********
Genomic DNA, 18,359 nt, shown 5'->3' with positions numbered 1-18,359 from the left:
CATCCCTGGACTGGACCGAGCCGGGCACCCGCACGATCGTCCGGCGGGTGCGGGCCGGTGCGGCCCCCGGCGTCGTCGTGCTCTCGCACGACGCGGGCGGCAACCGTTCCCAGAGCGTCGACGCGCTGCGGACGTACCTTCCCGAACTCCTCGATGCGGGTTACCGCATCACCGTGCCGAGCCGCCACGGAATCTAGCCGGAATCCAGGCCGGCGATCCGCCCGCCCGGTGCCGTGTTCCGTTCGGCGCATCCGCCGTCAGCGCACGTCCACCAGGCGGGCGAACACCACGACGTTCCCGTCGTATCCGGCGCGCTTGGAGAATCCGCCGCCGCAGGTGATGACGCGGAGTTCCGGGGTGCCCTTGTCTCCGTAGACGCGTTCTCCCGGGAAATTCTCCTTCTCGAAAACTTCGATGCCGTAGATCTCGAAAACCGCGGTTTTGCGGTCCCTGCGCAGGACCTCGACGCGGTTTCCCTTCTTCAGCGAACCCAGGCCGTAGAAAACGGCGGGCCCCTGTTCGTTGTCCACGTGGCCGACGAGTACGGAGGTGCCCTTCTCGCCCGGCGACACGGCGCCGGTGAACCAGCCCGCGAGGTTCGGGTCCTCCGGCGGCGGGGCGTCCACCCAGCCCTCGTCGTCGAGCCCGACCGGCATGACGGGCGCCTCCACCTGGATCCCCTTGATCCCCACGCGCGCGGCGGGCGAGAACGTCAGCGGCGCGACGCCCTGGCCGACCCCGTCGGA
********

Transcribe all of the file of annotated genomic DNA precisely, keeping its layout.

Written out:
Genomic DNA, 18,359 nt, shown 5'->3' with positions numbered 1-18,359 from the left:
CATCCCTGGACTGGACCGAGCCGGGCACCCGCACGATCGTCCGGCGGGTGCGGGCCGGTGCGGCCCCCGGCGTCGTCGTGCTCTCGCACGACGCGGGCGGCAACCGTTCCCAGAGCGTCGACGCGCTGCGGACGTACCTTCCCGAACTCCTCGATGCGGGTTACCGCATCACCGTGCCGAGCCGCCACGGAATCTAGCCGGAATCCAGGCCGGCGATCCGCCCGCCCGGTGCCGTGTTCCGTTCGGCGCATCCGCCGTCAGCGCACGTCCACCAGGCGGGCGAACACCACGACGTTCCCGTCGTATCCGGCGCGCTTGGAGAATCCGCCGCCGCAGGTGATGACGCGGAGTTCCGGGGTGCCCTTGTCTCCGTAGACGCGTTCTCCCGGGAAATTCTCCTTCTCGAAAACTTCGATGCCGTAGATCTCGAAAACCGCGGTTTTGCGGTCCCTGCGCAGGACCTCGACGCGGTTTCCCTTCTTCAGCGAACCCAGGCCGTAGAAAACGGCGGGCCCCTGTTCGTTGTCCACGTGGCCGACGAGTACGGAGGTGCCCTTCTCGCCCGGCGACACGGCGCCGGTGAACCAGCCCGCGAGGTTCGGGTCCTCCGGCGGCGGGGCGTCCACCCAGCCCTCGTCGTCGAGCCCGACCGGCATGACGGGCGCCTCCACCTGGATCCCCTTGATCCCCACGCGCGCGGCGGGCGAGAACGTCAGCGGCGCGACGCCCTGGCCGACCCCGTCGGA